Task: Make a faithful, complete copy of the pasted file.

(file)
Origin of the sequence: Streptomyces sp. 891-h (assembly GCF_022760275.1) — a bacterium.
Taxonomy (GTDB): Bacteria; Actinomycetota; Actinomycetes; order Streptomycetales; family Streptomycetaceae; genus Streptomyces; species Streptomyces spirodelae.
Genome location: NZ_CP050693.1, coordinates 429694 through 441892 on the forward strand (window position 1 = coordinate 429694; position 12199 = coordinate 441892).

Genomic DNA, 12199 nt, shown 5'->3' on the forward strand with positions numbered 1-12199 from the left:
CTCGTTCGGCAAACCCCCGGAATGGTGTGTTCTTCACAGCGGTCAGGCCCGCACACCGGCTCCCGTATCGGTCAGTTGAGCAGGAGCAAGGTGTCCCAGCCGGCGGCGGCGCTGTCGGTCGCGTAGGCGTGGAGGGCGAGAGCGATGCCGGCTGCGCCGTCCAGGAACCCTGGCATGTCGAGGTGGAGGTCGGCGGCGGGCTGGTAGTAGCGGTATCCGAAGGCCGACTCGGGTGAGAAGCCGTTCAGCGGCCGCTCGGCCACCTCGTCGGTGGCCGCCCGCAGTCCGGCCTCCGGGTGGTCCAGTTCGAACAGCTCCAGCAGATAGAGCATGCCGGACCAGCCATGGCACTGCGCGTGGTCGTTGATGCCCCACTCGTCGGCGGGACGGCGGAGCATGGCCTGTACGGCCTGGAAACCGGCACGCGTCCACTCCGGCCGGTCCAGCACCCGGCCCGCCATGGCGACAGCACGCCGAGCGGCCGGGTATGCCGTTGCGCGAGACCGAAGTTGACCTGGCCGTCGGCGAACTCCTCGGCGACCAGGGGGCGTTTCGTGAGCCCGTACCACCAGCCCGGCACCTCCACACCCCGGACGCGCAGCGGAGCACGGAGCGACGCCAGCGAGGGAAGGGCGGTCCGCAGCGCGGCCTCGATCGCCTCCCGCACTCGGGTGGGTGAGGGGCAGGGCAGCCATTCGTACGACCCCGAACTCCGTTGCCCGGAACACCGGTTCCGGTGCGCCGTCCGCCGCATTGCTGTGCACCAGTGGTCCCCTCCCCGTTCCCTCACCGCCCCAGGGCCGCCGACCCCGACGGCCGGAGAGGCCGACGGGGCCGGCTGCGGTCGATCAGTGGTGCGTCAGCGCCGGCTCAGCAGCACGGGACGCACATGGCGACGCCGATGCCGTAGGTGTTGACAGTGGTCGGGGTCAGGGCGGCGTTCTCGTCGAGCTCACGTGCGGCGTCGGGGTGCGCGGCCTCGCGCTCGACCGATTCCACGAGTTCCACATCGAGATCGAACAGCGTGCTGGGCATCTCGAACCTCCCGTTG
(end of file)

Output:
Origin of the sequence: Streptomyces sp. 891-h (assembly GCF_022760275.1) — a bacterium.
Taxonomy (GTDB): Bacteria; Actinomycetota; Actinomycetes; order Streptomycetales; family Streptomycetaceae; genus Streptomyces; species Streptomyces spirodelae.
Genome location: NZ_CP050693.1, coordinates 429694 through 441892 on the forward strand (window position 1 = coordinate 429694; position 12199 = coordinate 441892).

Genomic DNA, 12199 nt, shown 5'->3' on the forward strand with positions numbered 1-12199 from the left:
CTCGTTCGGCAAACCCCCGGAATGGTGTGTTCTTCACAGCGGTCAGGCCCGCACACCGGCTCCCGTATCGGTCAGTTGAGCAGGAGCAAGGTGTCCCAGCCGGCGGCGGCGCTGTCGGTCGCGTAGGCGTGGAGGGCGAGAGCGATGCCGGCTGCGCCGTCCAGGAACCCTGGCATGTCGAGGTGGAGGTCGGCGGCGGGCTGGTAGTAGCGGTATCCGAAGGCCGACTCGGGTGAGAAGCCGTTCAGCGGCCGCTCGGCCACCTCGTCGGTGGCCGCCCGCAGTCCGGCCTCCGGGTGGTCCAGTTCGAACAGCTCCAGCAGATAGAGCATGCCGGACCAGCCATGGCACTGCGCGTGGTCGTTGATGCCCCACTCGTCGGCGGGACGGCGGAGCATGGCCTGTACGGCCTGGAAACCGGCACGCGTCCACTCCGGCCGGTCCAGCACCCGGCCCGCCATGGCGACAGCACGCCGAGCGGCCGGGTATGCCGTTGCGCGAGACCGAAGTTGACCTGGCCGTCGGCGAACTCCTCGGCGACCAGGGGGCGTTTCGTGAGCCCGTACCACCAGCCCGGCACCTCCACACCCCGGACGCGCAGCGGAGCACGGAGCGACGCCAGCGAGGGAAGGGCGGTCCGCAGCGCGGCCTCGATCGCCTCCCGCACTCGGGTGGGTGAGGGGCAGGGCAGCCATTCGTACGACCCCGAACTCCGTTGCCCGGAACACCGGTTCCGGTGCGCCGTCCGCCGCATTGCTGTGCACCAGTGGTCCCCTCCCCGTTCCCTCACCGCCCCAGGGCCGCCGACCCCGACGGCCGGAGAGGCCGACGGGGCCGGCTGCGGTCGATCAGTGGTGCGTCAGCGCCGGCTCAGCAGCACGGGACGCACATGGCGACGCCGATGCCGTAGGTGTTGACAGTGGTCGGGGTCAGGGCGGCGTTCTCGTCGAGCTCACGTGCGGCGTCGGGGTGCGCGGCCTCGCGCTCGACCGATTCCACGAGTTCCACATCGAGATCGAACAGCGTGCTGGGCATCTCGAACCTCCCGTTG